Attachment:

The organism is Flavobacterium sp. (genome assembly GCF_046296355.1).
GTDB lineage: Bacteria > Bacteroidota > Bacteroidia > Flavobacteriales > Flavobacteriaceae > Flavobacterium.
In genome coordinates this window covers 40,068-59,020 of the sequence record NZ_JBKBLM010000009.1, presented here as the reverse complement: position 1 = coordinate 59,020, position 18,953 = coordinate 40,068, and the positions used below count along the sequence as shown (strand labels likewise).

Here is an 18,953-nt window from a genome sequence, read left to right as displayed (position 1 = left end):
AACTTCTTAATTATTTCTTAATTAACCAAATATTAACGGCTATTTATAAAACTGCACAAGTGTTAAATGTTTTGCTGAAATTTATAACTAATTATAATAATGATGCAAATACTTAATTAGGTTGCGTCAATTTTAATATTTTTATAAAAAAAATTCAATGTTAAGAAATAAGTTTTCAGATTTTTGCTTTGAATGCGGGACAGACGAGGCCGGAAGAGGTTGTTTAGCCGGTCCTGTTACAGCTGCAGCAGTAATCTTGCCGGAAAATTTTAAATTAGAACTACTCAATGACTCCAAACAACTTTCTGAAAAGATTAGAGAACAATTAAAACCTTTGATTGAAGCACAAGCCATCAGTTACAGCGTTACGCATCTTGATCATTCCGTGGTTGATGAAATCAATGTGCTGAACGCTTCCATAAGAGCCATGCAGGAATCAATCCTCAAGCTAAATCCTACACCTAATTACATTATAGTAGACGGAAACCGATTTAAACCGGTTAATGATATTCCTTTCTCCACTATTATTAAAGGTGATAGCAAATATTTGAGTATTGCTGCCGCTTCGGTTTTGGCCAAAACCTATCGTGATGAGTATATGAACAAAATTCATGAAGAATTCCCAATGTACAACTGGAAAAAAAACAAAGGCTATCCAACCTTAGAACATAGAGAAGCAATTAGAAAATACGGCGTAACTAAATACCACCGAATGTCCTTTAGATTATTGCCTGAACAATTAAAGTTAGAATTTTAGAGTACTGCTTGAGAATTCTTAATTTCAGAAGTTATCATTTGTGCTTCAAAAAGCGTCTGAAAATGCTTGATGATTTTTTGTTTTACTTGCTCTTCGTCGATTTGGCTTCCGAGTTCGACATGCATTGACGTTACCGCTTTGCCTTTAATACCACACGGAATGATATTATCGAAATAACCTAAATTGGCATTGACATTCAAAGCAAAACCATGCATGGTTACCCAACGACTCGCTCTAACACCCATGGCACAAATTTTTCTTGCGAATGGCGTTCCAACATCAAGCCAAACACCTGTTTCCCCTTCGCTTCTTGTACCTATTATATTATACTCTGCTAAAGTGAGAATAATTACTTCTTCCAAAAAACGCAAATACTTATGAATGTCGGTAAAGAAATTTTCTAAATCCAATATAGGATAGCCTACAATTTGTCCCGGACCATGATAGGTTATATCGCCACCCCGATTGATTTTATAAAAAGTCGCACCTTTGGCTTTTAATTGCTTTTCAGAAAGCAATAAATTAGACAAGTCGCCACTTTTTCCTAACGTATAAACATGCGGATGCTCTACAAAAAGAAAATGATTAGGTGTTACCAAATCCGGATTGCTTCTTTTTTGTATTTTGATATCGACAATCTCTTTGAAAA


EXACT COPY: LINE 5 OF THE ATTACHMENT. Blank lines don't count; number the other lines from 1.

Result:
AACTTCTTAATTATTTCTTAATTAACCAAATATTAACGGCTATTTATAAAACTGCACAAGTGTTAAATGTTTTGCTGAAATTTATAACTAATTATAATAATGATGCAAATACTTAATTAGGTTGCGTCAATTTTAATATTTTTATAAAAAAAATTCAATGTTAAGAAATAAGTTTTCAGATTTTTGCTTTGAATGCGGGACAGACGAGGCCGGAAGAGGTTGTTTAGCCGGTCCTGTTACAGCTGCAGCAGTAATCTTGCCGGAAAATTTTAAATTAGAACTACTCAATGACTCCAAACAACTTTCTGAAAAGATTAGAGAACAATTAAAACCTTTGATTGAAGCACAAGCCATCAGTTACAGCGTTACGCATCTTGATCATTCCGTGGTTGATGAAATCAATGTGCTGAACGCTTCCATAAGAGCCATGCAGGAATCAATCCTCAAGCTAAATCCTACACCTAATTACATTATAGTAGACGGAAACCGATTTAAACCGGTTAATGATATTCCTTTCTCCACTATTATTAAAGGTGATAGCAAATATTTGAGTATTGCTGCCGCTTCGGTTTTGGCCAAAACCTATCGTGATGAGTATATGAACAAAATTCATGAAGAATTCCCAATGTACAACTGGAAAAAAAACAAAGGCTATCCAACCTTAGAACATAGAGAAGCAATTAGAAAATACGGCGTAACTAAATACCACCGAATGTCCTTTAGATTATTGCCTGAACAATTAAAGTTAGAATTTTAGAGTACTGCTTGAGAATTCTTAATTTCAGAAGTTATCATTTGTGCTTCAAAAAGCGTCTGAAAATGCTTGATGATTTTTTGTTTTACTTGCTCTTCGTCGATTTGGCTTCCGAGTTCGACATGCATTGACGTTACCGCTTTGCCTTTAATACCACACGGAATGATATTATCGAAATAACCTAAATTGGCATTGACATTCAAAGCAAAACCATGCATGGTTACCCAACGACTCGCTCTAACACCCATGGCACAAATTTTTCTTGCGAATGGCGTTCCAACATCAAGCCAAACACCTGTTTCCCCTTCGCTTCTTGTACCTATTATATTATACTCTGCTAAAGTGAGAATAATTACTTCTTCCAAAAAACGCAAATACTTATGAATGTCGGTAAAGAAATTTTCTAAATCCAATATAGGATAGCCTACAATTTGTCCCGGACCATGATAGGTTATATCGCCACCCCGATTGATTTTATAAAAAGTCGCACCTTTGGCTTTTAATTGCTTTTCAGAAAGCAATAAATTAGACAAGTCGCCACTTTTTCCTAACGTATAAACATGCGGATGCTCTACAAAAAGAAAATGATTAGGTGTTACCAAATCCGGATTGCTTCTTTTTTGTATTTTGATATCGACAATCTCTTTGAAAA